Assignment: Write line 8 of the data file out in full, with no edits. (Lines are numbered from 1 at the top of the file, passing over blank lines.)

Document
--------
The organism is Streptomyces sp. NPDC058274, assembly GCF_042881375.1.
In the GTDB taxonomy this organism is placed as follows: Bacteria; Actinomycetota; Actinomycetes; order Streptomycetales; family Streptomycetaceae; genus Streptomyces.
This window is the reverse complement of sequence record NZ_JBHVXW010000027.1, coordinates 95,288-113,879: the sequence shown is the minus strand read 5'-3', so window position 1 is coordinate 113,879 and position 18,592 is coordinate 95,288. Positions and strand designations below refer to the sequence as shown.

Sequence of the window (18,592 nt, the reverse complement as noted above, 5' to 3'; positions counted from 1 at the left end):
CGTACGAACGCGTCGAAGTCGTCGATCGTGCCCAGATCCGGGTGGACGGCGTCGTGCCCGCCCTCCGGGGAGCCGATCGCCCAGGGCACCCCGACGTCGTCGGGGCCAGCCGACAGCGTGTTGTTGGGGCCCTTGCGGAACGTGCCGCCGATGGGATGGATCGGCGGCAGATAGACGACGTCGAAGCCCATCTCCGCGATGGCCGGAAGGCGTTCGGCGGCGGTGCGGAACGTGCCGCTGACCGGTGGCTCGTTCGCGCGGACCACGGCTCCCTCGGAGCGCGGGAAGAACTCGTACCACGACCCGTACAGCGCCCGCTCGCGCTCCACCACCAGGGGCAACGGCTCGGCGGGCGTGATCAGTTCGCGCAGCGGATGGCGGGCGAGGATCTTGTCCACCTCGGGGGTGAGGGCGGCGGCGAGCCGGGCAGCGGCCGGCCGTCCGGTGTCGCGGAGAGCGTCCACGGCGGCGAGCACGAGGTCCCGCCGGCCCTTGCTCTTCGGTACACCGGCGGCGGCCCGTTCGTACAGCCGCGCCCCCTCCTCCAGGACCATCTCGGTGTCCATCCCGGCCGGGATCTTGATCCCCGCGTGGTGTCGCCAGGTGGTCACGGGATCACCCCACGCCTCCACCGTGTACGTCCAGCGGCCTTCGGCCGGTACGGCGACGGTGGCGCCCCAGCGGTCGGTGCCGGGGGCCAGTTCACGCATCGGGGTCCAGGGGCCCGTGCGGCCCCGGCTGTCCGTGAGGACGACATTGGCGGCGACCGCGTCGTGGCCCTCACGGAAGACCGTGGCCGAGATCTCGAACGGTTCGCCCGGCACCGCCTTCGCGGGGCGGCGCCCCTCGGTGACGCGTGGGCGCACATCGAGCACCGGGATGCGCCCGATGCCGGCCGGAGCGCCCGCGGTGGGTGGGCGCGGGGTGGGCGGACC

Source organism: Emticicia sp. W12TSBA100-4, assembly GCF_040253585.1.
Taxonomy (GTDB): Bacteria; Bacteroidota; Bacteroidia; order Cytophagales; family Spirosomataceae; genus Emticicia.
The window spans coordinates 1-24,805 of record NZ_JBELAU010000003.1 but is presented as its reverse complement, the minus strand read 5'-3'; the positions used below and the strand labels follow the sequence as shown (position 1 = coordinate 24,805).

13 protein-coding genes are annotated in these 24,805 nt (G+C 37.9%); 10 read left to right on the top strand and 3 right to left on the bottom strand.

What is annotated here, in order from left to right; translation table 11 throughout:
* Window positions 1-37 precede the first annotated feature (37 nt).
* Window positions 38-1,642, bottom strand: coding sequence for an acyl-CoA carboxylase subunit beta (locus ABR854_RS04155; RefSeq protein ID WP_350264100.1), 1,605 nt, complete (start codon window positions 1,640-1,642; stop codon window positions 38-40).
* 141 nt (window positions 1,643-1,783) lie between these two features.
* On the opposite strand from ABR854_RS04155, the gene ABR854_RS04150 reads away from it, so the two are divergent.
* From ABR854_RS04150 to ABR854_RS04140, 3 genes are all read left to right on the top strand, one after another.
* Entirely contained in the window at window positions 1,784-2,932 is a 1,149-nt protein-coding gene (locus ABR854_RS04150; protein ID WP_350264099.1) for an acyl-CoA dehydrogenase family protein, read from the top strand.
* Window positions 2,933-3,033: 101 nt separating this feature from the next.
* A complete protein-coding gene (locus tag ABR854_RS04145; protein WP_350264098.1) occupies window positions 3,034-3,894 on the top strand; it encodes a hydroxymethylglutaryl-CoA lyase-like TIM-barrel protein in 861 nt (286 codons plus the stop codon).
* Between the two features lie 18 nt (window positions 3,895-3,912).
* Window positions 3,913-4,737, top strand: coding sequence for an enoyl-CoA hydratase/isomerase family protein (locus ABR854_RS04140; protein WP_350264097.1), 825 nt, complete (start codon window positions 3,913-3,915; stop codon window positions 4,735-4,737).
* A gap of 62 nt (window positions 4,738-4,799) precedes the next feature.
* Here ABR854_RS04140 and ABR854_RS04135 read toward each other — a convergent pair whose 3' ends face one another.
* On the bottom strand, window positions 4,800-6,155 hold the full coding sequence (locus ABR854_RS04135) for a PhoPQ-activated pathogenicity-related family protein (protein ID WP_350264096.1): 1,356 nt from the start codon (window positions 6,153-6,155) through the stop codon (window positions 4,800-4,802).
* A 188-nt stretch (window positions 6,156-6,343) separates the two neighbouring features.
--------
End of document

The window spans coordinates 1-24,805 of record NZ_JBELAU010000003.1 but is presented as its reverse complement, the minus strand read 5'-3'; the positions used below and the strand labels follow the sequence as shown (position 1 = coordinate 24,805).